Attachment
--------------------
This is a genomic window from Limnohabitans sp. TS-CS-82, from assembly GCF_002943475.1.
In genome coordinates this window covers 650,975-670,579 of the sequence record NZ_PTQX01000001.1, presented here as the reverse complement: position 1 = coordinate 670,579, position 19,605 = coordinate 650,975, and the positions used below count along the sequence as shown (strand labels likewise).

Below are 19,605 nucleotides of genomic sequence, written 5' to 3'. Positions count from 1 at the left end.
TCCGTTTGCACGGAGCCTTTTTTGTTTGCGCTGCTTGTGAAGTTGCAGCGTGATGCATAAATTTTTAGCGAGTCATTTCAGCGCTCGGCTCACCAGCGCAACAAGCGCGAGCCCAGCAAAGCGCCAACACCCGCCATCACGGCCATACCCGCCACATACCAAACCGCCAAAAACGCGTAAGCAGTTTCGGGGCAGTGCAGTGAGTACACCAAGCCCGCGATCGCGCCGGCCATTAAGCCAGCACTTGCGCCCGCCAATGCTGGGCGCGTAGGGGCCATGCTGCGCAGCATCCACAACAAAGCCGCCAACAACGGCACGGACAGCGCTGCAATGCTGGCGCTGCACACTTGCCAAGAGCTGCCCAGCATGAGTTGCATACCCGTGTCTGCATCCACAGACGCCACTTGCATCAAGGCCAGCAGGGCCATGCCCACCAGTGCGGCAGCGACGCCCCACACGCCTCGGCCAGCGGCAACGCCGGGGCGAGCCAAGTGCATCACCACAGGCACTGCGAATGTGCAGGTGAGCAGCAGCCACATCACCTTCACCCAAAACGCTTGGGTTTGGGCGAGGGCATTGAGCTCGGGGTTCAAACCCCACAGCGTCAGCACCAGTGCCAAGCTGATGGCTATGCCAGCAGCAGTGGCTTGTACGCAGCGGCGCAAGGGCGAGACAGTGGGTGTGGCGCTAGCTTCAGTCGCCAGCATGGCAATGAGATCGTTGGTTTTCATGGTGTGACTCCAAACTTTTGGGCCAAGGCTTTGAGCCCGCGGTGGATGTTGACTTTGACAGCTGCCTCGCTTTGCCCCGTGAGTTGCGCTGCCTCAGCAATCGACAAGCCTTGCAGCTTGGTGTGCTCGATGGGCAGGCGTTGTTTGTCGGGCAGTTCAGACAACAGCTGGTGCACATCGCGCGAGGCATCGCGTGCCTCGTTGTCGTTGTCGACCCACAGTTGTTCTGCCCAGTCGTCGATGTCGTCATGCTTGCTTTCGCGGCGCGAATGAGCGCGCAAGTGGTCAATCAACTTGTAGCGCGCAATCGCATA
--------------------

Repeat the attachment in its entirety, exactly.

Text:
This is a genomic window from Limnohabitans sp. TS-CS-82, from assembly GCF_002943475.1.
In genome coordinates this window covers 650,975-670,579 of the sequence record NZ_PTQX01000001.1, presented here as the reverse complement: position 1 = coordinate 670,579, position 19,605 = coordinate 650,975, and the positions used below count along the sequence as shown (strand labels likewise).

Below are 19,605 nucleotides of genomic sequence, written 5' to 3'. Positions count from 1 at the left end.
TCCGTTTGCACGGAGCCTTTTTTGTTTGCGCTGCTTGTGAAGTTGCAGCGTGATGCATAAATTTTTAGCGAGTCATTTCAGCGCTCGGCTCACCAGCGCAACAAGCGCGAGCCCAGCAAAGCGCCAACACCCGCCATCACGGCCATACCCGCCACATACCAAACCGCCAAAAACGCGTAAGCAGTTTCGGGGCAGTGCAGTGAGTACACCAAGCCCGCGATCGCGCCGGCCATTAAGCCAGCACTTGCGCCCGCCAATGCTGGGCGCGTAGGGGCCATGCTGCGCAGCATCCACAACAAAGCCGCCAACAACGGCACGGACAGCGCTGCAATGCTGGCGCTGCACACTTGCCAAGAGCTGCCCAGCATGAGTTGCATACCCGTGTCTGCATCCACAGACGCCACTTGCATCAAGGCCAGCAGGGCCATGCCCACCAGTGCGGCAGCGACGCCCCACACGCCTCGGCCAGCGGCAACGCCGGGGCGAGCCAAGTGCATCACCACAGGCACTGCGAATGTGCAGGTGAGCAGCAGCCACATCACCTTCACCCAAAACGCTTGGGTTTGGGCGAGGGCATTGAGCTCGGGGTTCAAACCCCACAGCGTCAGCACCAGTGCCAAGCTGATGGCTATGCCAGCAGCAGTGGCTTGTACGCAGCGGCGCAAGGGCGAGACAGTGGGTGTGGCGCTAGCTTCAGTCGCCAGCATGGCAATGAGATCGTTGGTTTTCATGGTGTGACTCCAAACTTTTGGGCCAAGGCTTTGAGCCCGCGGTGGATGTTGACTTTGACAGCTGCCTCGCTTTGCCCCGTGAGTTGCGCTGCCTCAGCAATCGACAAGCCTTGCAGCTTGGTGTGCTCGATGGGCAGGCGTTGTTTGTCGGGCAGTTCAGACAACAGCTGGTGCACATCGCGCGAGGCATCGCGTGCCTCGTTGTCGTTGTCGACCCACAGTTGTTCTGCCCAGTCGTCGATGTCGTCATGCTTGCTTTCGCGGCGCGAATGAGCGCGCAAGTGGTCAATCAACTTGTAGCGCGCAATCGCATA